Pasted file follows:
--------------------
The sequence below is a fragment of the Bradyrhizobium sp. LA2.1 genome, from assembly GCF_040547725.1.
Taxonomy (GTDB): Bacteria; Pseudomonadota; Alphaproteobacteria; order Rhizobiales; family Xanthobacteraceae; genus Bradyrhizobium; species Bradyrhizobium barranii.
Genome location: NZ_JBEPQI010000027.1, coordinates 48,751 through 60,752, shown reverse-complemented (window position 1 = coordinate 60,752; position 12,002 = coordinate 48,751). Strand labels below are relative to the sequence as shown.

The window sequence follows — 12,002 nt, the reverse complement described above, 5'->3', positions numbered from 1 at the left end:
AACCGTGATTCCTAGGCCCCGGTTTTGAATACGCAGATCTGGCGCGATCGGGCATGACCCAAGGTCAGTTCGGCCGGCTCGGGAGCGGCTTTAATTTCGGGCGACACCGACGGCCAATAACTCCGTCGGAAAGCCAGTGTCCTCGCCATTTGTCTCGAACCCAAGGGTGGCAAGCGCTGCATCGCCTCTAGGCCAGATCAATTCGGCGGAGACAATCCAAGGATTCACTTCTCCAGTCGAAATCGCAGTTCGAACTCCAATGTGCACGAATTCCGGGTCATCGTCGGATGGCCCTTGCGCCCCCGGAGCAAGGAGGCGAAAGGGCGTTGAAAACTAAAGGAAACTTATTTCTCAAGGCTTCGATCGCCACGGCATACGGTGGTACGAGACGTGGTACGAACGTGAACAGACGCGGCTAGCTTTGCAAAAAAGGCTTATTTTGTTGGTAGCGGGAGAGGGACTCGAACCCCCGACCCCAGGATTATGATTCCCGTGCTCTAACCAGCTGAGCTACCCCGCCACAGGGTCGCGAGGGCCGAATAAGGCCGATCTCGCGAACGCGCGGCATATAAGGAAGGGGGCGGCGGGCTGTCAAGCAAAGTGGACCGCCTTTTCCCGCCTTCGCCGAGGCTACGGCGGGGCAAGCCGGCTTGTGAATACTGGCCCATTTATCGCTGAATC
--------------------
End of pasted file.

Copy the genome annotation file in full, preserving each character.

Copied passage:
The sequence below is a fragment of the Bradyrhizobium sp. LA2.1 genome, from assembly GCF_040547725.1.
Taxonomy (GTDB): Bacteria; Pseudomonadota; Alphaproteobacteria; order Rhizobiales; family Xanthobacteraceae; genus Bradyrhizobium; species Bradyrhizobium barranii.
Genome location: NZ_JBEPQI010000027.1, coordinates 48,751 through 60,752, shown reverse-complemented (window position 1 = coordinate 60,752; position 12,002 = coordinate 48,751). Strand labels below are relative to the sequence as shown.

The window sequence follows — 12,002 nt, the reverse complement described above, 5'->3', positions numbered from 1 at the left end:
AACCGTGATTCCTAGGCCCCGGTTTTGAATACGCAGATCTGGCGCGATCGGGCATGACCCAAGGTCAGTTCGGCCGGCTCGGGAGCGGCTTTAATTTCGGGCGACACCGACGGCCAATAACTCCGTCGGAAAGCCAGTGTCCTCGCCATTTGTCTCGAACCCAAGGGTGGCAAGCGCTGCATCGCCTCTAGGCCAGATCAATTCGGCGGAGACAATCCAAGGATTCACTTCTCCAGTCGAAATCGCAGTTCGAACTCCAATGTGCACGAATTCCGGGTCATCGTCGGATGGCCCTTGCGCCCCCGGAGCAAGGAGGCGAAAGGGCGTTGAAAACTAAAGGAAACTTATTTCTCAAGGCTTCGATCGCCACGGCATACGGTGGTACGAGACGTGGTACGAACGTGAACAGACGCGGCTAGCTTTGCAAAAAAGGCTTATTTTGTTGGTAGCGGGAGAGGGACTCGAACCCCCGACCCCAGGATTATGATTCCCGTGCTCTAACCAGCTGAGCTACCCCGCCACAGGGTCGCGAGGGCCGAATAAGGCCGATCTCGCGAACGCGCGGCATATAAGGAAGGGGGCGGCGGGCTGTCAAGCAAAGTGGACCGCCTTTTCCCGCCTTCGCCGAGGCTACGGCGGGGCAAGCCGGCTTGTGAATACTGGCCCATTTATCGCTGAATC